By Lynn West
Over three hundred members of the South West Olympia Neighborhood Association (SWONA) celebrated their 25th anniversary at a party this past August. They were also happily inaugurating the Decatur Pathway Park project. The pathway’s transformation into Decatur Pathway Park has been a long, often-frustrating journey. Thanks to a collaboration of SWONA and the City of Olympia through the Pathways Park Program grants, it is now becoming a reality.
On a warm late September afternoon I met Phil Cornell, project coordinator and vice president of SWONA, at the site of the Decatur Pathway Park at the south end of Decatur Street. “This small patch of land holds much promise for the quality of life in South West Olympia, and it has been a rallying point for SWONA for years,” Phil said.
According to Bethany Weidner, SWONA President, “We generally marvel at what is possible when a neighborhood bands together to do something and is aided rather than stopped by its government.” Phil Cornell’s grant was funded by the City of Olympia in March 2015, and work on the project began immediately. Phil credits Michelle Swanson Jane Gauger, and Tim Richardson from the City of Olympia’s public works department as being instrumental to keeping the project on track.
George Johnson has owned the home and property adjacent to the Pathway Park for over 40 years. He was happy to share his perspective. “For years this was just a dirt path at the end of the road here, but when the Olympia Auto Mall was built, the city wanted to make Decatur a through street to connect with Canton,” he told me. “The neighborhood put up a fight then and has been fighting ever since.”
He explained that for a while the “path” remained just a rough dirt tract, used by determined bike riders and walkers. “However, several years ago a new Olympia Public Works Director agreed to lay down an asphalt strip to ease the journey for residents, so we had an official path and a small poetry post for announcements.”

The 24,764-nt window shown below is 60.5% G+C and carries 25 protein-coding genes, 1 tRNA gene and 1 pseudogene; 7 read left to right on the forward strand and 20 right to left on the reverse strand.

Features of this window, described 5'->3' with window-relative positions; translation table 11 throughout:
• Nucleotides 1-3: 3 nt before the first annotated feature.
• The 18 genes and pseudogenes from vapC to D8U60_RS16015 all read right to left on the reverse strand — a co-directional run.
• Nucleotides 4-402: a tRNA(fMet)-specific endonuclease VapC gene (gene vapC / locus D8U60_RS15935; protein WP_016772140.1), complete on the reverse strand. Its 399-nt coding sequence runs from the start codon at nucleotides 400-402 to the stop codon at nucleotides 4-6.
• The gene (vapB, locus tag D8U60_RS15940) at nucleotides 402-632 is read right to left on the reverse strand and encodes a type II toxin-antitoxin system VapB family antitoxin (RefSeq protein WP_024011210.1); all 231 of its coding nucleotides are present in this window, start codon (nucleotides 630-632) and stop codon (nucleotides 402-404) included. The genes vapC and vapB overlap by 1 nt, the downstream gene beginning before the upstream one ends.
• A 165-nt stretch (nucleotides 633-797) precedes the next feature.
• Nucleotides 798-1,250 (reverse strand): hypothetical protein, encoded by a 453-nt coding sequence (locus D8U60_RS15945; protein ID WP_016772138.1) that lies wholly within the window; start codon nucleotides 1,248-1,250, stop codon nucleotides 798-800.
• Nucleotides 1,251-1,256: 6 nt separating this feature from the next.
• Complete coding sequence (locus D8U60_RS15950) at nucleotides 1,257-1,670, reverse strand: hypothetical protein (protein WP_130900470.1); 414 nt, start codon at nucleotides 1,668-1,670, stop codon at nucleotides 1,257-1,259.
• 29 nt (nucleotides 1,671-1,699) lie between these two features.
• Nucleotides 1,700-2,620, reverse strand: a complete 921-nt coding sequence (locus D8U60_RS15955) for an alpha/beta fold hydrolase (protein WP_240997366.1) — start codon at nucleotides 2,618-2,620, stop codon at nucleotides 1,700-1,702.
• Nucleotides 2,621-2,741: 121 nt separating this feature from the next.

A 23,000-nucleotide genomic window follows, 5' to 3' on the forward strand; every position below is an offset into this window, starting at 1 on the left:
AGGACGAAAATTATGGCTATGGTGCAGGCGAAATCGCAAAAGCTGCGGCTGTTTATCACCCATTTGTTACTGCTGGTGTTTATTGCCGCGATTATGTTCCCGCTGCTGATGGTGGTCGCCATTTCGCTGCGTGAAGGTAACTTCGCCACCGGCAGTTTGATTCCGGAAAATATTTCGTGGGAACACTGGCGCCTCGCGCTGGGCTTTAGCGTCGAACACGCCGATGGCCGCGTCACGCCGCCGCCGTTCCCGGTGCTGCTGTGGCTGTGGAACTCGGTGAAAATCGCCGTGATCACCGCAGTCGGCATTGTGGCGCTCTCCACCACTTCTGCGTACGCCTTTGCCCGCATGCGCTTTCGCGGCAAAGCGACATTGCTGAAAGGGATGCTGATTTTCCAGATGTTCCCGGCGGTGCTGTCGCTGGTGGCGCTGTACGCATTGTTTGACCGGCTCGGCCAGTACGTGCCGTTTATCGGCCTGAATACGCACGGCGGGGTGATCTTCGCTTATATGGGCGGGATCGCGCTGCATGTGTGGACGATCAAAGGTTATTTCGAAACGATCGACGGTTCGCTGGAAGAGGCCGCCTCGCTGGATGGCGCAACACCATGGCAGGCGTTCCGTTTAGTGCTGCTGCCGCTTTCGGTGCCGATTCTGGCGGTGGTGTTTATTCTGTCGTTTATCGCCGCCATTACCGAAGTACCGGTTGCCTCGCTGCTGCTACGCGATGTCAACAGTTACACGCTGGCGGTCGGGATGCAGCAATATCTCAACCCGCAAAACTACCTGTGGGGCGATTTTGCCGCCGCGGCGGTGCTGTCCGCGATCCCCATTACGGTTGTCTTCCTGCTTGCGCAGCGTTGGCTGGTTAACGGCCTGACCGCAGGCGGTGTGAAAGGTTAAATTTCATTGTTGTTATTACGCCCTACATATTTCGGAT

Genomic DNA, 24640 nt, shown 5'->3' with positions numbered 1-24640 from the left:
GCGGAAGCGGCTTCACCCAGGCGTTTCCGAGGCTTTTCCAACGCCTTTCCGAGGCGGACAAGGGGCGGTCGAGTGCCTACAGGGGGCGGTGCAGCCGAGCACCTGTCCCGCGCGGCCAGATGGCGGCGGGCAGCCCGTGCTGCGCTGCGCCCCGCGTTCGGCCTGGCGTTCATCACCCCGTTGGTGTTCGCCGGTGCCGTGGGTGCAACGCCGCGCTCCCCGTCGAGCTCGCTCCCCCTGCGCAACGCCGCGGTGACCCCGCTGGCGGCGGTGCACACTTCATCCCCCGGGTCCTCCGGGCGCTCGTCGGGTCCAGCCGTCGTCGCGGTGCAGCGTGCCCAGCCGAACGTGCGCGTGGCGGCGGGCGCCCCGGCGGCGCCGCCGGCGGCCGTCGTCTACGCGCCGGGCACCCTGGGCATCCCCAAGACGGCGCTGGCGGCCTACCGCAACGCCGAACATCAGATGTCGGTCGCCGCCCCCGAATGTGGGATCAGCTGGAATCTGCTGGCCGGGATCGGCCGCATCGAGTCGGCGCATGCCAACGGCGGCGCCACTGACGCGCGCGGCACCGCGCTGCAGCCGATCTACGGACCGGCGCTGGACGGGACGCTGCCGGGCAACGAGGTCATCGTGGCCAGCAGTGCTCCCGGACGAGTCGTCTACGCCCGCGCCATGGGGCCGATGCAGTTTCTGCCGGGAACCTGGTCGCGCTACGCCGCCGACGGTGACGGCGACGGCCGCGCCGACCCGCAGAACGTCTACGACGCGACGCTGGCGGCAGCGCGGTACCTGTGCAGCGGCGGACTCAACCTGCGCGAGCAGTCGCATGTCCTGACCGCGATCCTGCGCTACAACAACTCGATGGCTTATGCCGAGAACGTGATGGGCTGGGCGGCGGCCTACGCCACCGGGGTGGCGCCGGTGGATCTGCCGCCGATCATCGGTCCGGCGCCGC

On the day I visited with Phil, it was still easy to see glimpses of both the “before and after” of Decatur Pathway Park. The old Poetry Post lay on its side, the victim of vandalism. The neighbors are hopeful that the design of the new post will prevent future vandalism.
Kathleen Byrd, a Westside resident and SPSCC English professor, has fought for the park for years and was instrumental in creating the Poetry Post as an entry to the park. “Over five years ago, I facilitated an event for May Day poetry by SPSCC poetry students, and we combined this with the first day of the city’s bicycle commuter contest,” she explained.
According to Phil, more than 30 volunteers have “come out on a Saturday and worked for several hours regardless of the weather.” Without the volunteers, says Phil, this project would never have happened.
Kathleen is among many folks headed to and from SPSCC who use the path for their daily commute. Gerard Dolmans, another English professor, sped by before I could stop him, but I had better luck with Photography professor, Dan Meuse, who obliged my request to take his picture. As Phil was showing me the work the city was doing on new lighting and drainage and where the beautiful new sign designating the park would be placed, a young couple hurried down the path on their way to the Court House.
My husband and I returned to check out the path this week. It was late afternoon, and we chatted with several folks walking and biking home from work. The raised beds that on my first visit had been empty were now filled with rich soil. “Each day a little more progress is made,” said Chris Hempleman, who designed the beds and selected the plants. “Planting days are the last two weekends in October,” she added.
As a Master Gardener, Chris used her expertise in selecting an array of native plants, such as Blue and Red Elderberry, Pacific Dogwood, Red Flowering Current and Mock Orange. Chris cited her criteria: “plants that are low maintenance, require minimal water, are good pollinators, and are compatible with the existing habitat.” She hopes the plants will provide both enjoyment and inspiration for those who pass through.
Many SWONA members are long time residents of the neighborhood, but newcomer Brent McBride, Assistant Chief at South Bay Fire District 8, said he and his wife chose their first home wisely. “The SWONA board is encouraging younger residents to get involved, so when I was asked to be a member of the board, I agreed. Just look at how the Pathway Park will add to the security and tranquility of our neighborhood.”
Cornell is the perfect Project Coordinator according to everyone working with him on the Pathway. Unassuming as he appears, his organizational skills allow each committee member to accept ownership of the project as well. However, the group’s mantra is, “Talk to Phil about that; he has the overview.”
It was a pleasure to take Phil’s guided tour, and I look forward to the Grand Opening of Decatur Pathways Park next spring. Take a look yourself and learn how a determined group with vision can make a big difference in one local neighborhood.